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South Carolina U.S. Sen Lindsey Graham is on a mission to make changes in the U.S. health care system. His efforts may not succeed and are being labeled as politically motivated to help Republicans live up to their long-running promise to repeal and replace Obamacare (the Affordable Care Act).

The critics are not being fair.

First, Graham’s proposal is not new. He’s been pushing it hard since failure of earlier attempts by the GOP to pass health care reform — it’s just that not many people have been listening until now.

Second, Graham is a Republican and a conservative, but he is not a lawmaker opposed to working with Democrats. He has a reputation for working across the aisle to find compromise. He is consistent in his message that Obamacare is failing and will collapse.

Sadly, as much as some Democrats may want to support Graham’s plan, none will do so because it is packaged as GOP repeal-and-replace. Democrats are determined that President Barack Obama’s signature accomplishment will not be scrapped.

Graham, with co-sponsor Sen. Bill Cassidy of Louisiana, is proposing replacement of major components of the ACA with block grants to states to design their own programs.

The Graham-Cassidy bill would end the requirement that most people buy health coverage and that larger employers offer it to workers. It would let insurers charge higher premiums to seriously ill customers and cut Medicaid, the health insurance program for the poor, over time.

The law would end health insurance subsidies and provide $1.2 trillion in block grants to states over seven years, with fewer federal strings attached.

The money is a crucial issue in gaining support.

The consulting firm Avalere Health stated the bill would lead to an overall $215 billion cut to states in federal funding for health insurance, through 2026.

The nonpartisan Kaiser Family Foundation said the plan will take federal dollars away from states that expanded Medicaid under the ACA. States that didn't expand Medicaid — including South Carolina — would initially get more federal dollars, an estimated 12 percent increase.

Yet the most heated debate is over coverage for people with pre-existing conditions.

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The guarantee of Obamacare would be replaced. Though insurers could not turn away those with pre-existing conditions anywhere, states could opt to once again allow carriers to raise premiums because of people's medical histories and to sell skimpier policies that don't cover Obamacare's 10 essential health benefits. And insurers would be able to cap the amount they would pay for treatment outside what their states deem an essential health benefit.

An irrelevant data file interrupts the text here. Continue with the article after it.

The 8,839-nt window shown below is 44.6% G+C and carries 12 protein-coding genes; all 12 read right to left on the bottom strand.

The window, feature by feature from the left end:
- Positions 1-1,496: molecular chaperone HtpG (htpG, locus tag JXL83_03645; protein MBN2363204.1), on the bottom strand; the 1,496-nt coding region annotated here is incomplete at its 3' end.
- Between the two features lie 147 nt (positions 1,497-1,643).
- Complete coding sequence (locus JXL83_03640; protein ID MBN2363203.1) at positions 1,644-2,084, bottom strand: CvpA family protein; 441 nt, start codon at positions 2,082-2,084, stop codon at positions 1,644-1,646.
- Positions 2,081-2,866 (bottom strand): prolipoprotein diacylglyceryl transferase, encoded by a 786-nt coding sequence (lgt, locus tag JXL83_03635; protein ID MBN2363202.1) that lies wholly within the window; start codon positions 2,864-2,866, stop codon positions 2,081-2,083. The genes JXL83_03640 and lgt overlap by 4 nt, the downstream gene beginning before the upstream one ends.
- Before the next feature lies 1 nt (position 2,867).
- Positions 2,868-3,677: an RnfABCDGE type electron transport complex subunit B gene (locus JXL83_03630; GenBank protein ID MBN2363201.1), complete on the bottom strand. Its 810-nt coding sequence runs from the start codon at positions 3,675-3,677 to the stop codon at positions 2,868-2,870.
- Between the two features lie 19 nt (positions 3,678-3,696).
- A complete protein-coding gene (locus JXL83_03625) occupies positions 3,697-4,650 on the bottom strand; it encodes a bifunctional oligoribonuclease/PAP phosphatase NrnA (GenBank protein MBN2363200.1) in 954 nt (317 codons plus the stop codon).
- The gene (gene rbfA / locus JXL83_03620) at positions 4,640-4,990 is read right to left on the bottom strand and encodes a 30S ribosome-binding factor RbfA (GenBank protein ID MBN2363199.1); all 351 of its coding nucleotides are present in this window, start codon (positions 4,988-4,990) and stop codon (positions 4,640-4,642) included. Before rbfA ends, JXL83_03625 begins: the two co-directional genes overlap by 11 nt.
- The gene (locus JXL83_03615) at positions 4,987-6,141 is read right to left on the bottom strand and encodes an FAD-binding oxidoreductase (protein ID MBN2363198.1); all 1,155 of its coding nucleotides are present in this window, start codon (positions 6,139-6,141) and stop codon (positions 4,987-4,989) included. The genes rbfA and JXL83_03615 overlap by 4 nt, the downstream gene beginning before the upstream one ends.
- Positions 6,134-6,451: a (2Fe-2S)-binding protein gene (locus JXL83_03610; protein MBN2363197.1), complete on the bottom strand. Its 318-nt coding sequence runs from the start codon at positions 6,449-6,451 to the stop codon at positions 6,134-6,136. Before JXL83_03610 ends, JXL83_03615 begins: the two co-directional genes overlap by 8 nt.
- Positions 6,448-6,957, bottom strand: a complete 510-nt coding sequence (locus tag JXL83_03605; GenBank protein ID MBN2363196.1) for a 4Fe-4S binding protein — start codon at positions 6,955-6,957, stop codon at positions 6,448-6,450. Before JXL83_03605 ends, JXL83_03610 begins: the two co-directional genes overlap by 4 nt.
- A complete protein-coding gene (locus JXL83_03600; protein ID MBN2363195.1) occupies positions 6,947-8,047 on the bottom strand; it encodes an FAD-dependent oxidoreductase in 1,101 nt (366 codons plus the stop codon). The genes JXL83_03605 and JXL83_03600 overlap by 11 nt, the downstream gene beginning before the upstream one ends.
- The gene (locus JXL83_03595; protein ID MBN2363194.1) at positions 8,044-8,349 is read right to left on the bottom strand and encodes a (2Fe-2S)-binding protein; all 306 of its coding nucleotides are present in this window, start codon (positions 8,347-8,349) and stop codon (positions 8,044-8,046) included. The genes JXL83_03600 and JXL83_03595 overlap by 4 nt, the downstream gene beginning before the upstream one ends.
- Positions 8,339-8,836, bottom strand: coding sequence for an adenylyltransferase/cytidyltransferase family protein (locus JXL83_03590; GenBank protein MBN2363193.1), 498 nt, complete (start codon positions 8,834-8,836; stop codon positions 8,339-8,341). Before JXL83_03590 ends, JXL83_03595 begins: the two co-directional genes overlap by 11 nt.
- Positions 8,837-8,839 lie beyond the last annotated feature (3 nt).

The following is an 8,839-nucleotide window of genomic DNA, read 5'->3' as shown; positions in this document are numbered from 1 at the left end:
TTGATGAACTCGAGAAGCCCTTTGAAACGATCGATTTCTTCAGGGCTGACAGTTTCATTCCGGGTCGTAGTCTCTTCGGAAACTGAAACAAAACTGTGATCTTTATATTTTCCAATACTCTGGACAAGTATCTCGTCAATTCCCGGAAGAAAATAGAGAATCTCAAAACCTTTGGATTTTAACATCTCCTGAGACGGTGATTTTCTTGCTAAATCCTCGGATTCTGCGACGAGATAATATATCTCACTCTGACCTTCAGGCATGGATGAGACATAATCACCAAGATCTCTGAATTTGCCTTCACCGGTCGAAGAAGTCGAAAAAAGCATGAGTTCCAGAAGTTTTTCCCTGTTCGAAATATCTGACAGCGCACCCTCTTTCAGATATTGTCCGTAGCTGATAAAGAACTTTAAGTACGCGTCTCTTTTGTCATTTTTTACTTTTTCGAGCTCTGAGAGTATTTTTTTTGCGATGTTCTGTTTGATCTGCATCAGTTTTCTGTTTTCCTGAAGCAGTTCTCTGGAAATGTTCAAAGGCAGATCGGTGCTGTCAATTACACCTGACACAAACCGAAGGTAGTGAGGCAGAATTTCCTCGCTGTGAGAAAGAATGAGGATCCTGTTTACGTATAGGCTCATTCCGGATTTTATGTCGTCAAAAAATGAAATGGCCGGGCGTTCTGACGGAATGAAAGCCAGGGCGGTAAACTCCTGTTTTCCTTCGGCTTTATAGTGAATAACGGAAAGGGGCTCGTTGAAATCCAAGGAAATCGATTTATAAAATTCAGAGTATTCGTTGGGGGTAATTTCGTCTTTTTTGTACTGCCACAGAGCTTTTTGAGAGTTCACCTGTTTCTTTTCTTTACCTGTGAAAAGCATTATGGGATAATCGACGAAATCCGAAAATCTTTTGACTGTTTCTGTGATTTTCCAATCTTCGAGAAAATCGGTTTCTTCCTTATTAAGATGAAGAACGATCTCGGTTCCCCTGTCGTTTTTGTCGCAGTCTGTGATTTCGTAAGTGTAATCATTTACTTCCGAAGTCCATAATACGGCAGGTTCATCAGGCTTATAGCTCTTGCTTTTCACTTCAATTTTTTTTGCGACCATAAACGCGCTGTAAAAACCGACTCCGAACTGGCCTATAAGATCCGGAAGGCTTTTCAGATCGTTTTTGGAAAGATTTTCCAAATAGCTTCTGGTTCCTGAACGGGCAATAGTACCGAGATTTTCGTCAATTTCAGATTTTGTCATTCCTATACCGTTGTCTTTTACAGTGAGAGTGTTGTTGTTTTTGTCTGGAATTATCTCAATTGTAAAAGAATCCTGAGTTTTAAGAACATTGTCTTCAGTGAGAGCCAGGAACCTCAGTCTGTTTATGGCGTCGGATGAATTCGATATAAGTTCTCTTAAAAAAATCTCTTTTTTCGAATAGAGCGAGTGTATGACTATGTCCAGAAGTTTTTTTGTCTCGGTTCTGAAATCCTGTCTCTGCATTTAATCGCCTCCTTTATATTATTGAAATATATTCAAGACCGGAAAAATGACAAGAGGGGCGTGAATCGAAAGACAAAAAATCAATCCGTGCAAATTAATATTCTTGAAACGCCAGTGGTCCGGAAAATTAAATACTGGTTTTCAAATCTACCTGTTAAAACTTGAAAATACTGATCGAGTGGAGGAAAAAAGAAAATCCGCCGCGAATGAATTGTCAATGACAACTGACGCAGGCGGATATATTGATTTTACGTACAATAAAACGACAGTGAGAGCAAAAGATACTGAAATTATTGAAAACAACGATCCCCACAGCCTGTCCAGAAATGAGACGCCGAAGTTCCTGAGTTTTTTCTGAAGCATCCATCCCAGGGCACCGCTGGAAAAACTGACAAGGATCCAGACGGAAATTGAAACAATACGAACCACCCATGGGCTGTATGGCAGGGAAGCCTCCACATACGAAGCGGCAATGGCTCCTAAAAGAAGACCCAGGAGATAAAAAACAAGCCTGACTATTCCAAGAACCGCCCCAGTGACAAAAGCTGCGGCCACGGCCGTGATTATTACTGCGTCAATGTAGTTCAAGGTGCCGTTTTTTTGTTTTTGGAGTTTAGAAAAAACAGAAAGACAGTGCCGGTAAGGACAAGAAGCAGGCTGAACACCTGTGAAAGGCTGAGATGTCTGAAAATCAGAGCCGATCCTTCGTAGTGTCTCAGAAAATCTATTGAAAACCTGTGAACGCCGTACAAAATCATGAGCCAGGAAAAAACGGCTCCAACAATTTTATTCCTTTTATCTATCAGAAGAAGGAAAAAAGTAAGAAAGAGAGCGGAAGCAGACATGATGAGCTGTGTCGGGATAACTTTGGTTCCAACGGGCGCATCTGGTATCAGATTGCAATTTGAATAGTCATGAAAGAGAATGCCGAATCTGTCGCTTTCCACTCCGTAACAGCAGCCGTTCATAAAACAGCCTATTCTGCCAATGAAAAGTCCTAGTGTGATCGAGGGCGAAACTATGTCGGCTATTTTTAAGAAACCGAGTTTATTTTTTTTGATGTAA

With even its proponents arguing Obamacare has serious flaws and its critics beyond just Graham contending the health care program is going to collapse, something must be done. Shifting money and decision-making from Washington to the states is a workable alternative.

Critics argue relying on the states will create 50 different systems and disparities in care. But there already are 50 different systems as the situation in every state — from insurance providers to Medicaid management — is different. Many states have rejected key provisions of Obamacare.

Republicans controlling the Senate by a 52-48 margin must vote before Sept. 30, after which 60 votes would be needed for passage. With Democrats unanimously opposed, those votes are unattainable. Even now, the prospects for Graham-Cassidy are at best uncertain largely because Obamacare opened the door to guaranteed coverage for all and any plan that pulls away even remotely from that — for example, raising costs for those with pre-existing conditions — is hard to sell, even to Republican voters.

In the end, reaction that Republicans get to the plan between now and the vote will determine whether Graham-Cassidy becomes the model for replacing Obamacare.

If the legislation fails to get Senate approval, the focus by necessity has to return to reforming Obamacare. But congressional compromise, even if it could be achieved, is not likely to result in universal acceptance.

A lot is at stake. Looming on the horizon is Sen. Bernie Sanders’ proposed legislation for a government takeover of health care, which proponents see as a logical next step after Obamacare.

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